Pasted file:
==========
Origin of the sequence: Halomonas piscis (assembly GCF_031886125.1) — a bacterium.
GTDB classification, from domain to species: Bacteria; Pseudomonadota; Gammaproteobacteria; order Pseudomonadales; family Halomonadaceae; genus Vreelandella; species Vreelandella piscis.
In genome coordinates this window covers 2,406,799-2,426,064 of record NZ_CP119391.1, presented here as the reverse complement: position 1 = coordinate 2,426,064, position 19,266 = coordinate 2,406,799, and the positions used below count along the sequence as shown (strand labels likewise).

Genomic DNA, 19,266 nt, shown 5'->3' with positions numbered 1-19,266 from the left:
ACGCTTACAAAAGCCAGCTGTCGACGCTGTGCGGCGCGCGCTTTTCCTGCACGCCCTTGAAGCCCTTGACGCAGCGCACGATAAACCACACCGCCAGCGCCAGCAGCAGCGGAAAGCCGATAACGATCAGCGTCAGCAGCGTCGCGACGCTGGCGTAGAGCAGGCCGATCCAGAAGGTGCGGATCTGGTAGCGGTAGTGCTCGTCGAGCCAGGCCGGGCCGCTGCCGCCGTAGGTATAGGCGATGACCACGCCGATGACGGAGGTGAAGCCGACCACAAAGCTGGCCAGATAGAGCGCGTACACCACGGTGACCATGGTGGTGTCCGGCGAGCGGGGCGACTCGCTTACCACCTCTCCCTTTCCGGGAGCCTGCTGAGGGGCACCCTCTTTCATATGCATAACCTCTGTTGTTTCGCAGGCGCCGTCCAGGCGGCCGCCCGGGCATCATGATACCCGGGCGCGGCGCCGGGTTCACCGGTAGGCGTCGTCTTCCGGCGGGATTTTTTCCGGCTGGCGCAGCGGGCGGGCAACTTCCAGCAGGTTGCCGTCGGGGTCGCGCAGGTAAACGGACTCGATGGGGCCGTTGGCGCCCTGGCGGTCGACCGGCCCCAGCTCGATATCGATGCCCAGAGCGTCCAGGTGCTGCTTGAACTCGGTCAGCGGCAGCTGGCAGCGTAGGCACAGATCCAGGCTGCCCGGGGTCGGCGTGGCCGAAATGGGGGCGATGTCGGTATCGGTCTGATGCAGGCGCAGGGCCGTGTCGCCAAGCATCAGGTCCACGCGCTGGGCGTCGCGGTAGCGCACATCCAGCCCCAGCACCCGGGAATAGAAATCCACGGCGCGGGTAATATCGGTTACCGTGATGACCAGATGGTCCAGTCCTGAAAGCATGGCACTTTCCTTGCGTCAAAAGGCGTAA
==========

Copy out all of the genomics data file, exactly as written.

Origin of the sequence: Halomonas piscis (assembly GCF_031886125.1) — a bacterium.
GTDB classification, from domain to species: Bacteria; Pseudomonadota; Gammaproteobacteria; order Pseudomonadales; family Halomonadaceae; genus Vreelandella; species Vreelandella piscis.
In genome coordinates this window covers 2,406,799-2,426,064 of record NZ_CP119391.1, presented here as the reverse complement: position 1 = coordinate 2,426,064, position 19,266 = coordinate 2,406,799, and the positions used below count along the sequence as shown (strand labels likewise).

Genomic DNA, 19,266 nt, shown 5'->3' with positions numbered 1-19,266 from the left:
ACGCTTACAAAAGCCAGCTGTCGACGCTGTGCGGCGCGCGCTTTTCCTGCACGCCCTTGAAGCCCTTGACGCAGCGCACGATAAACCACACCGCCAGCGCCAGCAGCAGCGGAAAGCCGATAACGATCAGCGTCAGCAGCGTCGCGACGCTGGCGTAGAGCAGGCCGATCCAGAAGGTGCGGATCTGGTAGCGGTAGTGCTCGTCGAGCCAGGCCGGGCCGCTGCCGCCGTAGGTATAGGCGATGACCACGCCGATGACGGAGGTGAAGCCGACCACAAAGCTGGCCAGATAGAGCGCGTACACCACGGTGACCATGGTGGTGTCCGGCGAGCGGGGCGACTCGCTTACCACCTCTCCCTTTCCGGGAGCCTGCTGAGGGGCACCCTCTTTCATATGCATAACCTCTGTTGTTTCGCAGGCGCCGTCCAGGCGGCCGCCCGGGCATCATGATACCCGGGCGCGGCGCCGGGTTCACCGGTAGGCGTCGTCTTCCGGCGGGATTTTTTCCGGCTGGCGCAGCGGGCGGGCAACTTCCAGCAGGTTGCCGTCGGGGTCGCGCAGGTAAACGGACTCGATGGGGCCGTTGGCGCCCTGGCGGTCGACCGGCCCCAGCTCGATATCGATGCCCAGAGCGTCCAGGTGCTGCTTGAACTCGGTCAGCGGCAGCTGGCAGCGTAGGCACAGATCCAGGCTGCCCGGGGTCGGCGTGGCCGAAATGGGGGCGATGTCGGTATCGGTCTGATGCAGGCGCAGGGCCGTGTCGCCAAGCATCAGGTCCACGCGCTGGGCGTCGCGGTAGCGCACATCCAGCCCCAGCACCCGGGAATAGAAATCCACGGCGCGGGTAATATCGGTTACCGTGATGACCAGATGGTCCAGTCCTGAAAGCATGGCACTTTCCTTGCGTCAAAAGGCGTAA